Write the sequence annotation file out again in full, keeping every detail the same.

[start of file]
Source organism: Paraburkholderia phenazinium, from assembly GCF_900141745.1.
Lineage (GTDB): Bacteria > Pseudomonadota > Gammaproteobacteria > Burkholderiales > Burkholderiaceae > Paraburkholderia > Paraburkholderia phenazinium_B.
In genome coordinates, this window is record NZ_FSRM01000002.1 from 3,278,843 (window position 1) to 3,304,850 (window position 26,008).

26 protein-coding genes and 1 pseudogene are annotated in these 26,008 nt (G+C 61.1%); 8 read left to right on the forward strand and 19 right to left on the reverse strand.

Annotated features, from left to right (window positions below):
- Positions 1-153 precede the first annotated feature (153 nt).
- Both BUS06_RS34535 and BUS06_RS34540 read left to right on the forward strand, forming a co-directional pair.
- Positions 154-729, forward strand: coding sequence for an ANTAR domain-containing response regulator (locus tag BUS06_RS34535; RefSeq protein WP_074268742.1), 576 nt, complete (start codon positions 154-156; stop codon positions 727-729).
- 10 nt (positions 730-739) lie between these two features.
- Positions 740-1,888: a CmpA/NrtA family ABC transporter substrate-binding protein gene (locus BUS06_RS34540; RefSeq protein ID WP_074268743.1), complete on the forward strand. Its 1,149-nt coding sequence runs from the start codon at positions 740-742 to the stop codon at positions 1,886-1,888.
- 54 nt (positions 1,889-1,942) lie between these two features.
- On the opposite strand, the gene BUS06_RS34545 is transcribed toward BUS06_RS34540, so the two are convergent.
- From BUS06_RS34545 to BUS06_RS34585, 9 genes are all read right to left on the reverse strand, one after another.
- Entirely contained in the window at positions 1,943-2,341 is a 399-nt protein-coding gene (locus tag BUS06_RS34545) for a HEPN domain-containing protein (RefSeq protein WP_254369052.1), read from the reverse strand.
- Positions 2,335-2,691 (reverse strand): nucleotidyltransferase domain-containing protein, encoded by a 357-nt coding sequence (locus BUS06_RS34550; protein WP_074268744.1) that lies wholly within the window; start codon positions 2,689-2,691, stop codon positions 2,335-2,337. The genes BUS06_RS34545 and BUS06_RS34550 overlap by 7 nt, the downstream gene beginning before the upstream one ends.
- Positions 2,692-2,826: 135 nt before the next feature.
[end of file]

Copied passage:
Source organism: Paraburkholderia phenazinium, from assembly GCF_900141745.1.
Lineage (GTDB): Bacteria > Pseudomonadota > Gammaproteobacteria > Burkholderiales > Burkholderiaceae > Paraburkholderia > Paraburkholderia phenazinium_B.
In genome coordinates, this window is record NZ_FSRM01000002.1 from 3,278,843 (window position 1) to 3,304,850 (window position 26,008).

26 protein-coding genes and 1 pseudogene are annotated in these 26,008 nt (G+C 61.1%); 8 read left to right on the forward strand and 19 right to left on the reverse strand.

Annotated features, from left to right (window positions below):
- Positions 1-153 precede the first annotated feature (153 nt).
- Both BUS06_RS34535 and BUS06_RS34540 read left to right on the forward strand, forming a co-directional pair.
- Positions 154-729, forward strand: coding sequence for an ANTAR domain-containing response regulator (locus tag BUS06_RS34535; RefSeq protein WP_074268742.1), 576 nt, complete (start codon positions 154-156; stop codon positions 727-729).
- 10 nt (positions 730-739) lie between these two features.
- Positions 740-1,888: a CmpA/NrtA family ABC transporter substrate-binding protein gene (locus BUS06_RS34540; RefSeq protein ID WP_074268743.1), complete on the forward strand. Its 1,149-nt coding sequence runs from the start codon at positions 740-742 to the stop codon at positions 1,886-1,888.
- 54 nt (positions 1,889-1,942) lie between these two features.
- On the opposite strand, the gene BUS06_RS34545 is transcribed toward BUS06_RS34540, so the two are convergent.
- From BUS06_RS34545 to BUS06_RS34585, 9 genes are all read right to left on the reverse strand, one after another.
- Entirely contained in the window at positions 1,943-2,341 is a 399-nt protein-coding gene (locus tag BUS06_RS34545) for a HEPN domain-containing protein (RefSeq protein WP_254369052.1), read from the reverse strand.
- Positions 2,335-2,691 (reverse strand): nucleotidyltransferase domain-containing protein, encoded by a 357-nt coding sequence (locus BUS06_RS34550; protein WP_074268744.1) that lies wholly within the window; start codon positions 2,689-2,691, stop codon positions 2,335-2,337. The genes BUS06_RS34545 and BUS06_RS34550 overlap by 7 nt, the downstream gene beginning before the upstream one ends.
- Positions 2,692-2,826: 135 nt before the next feature.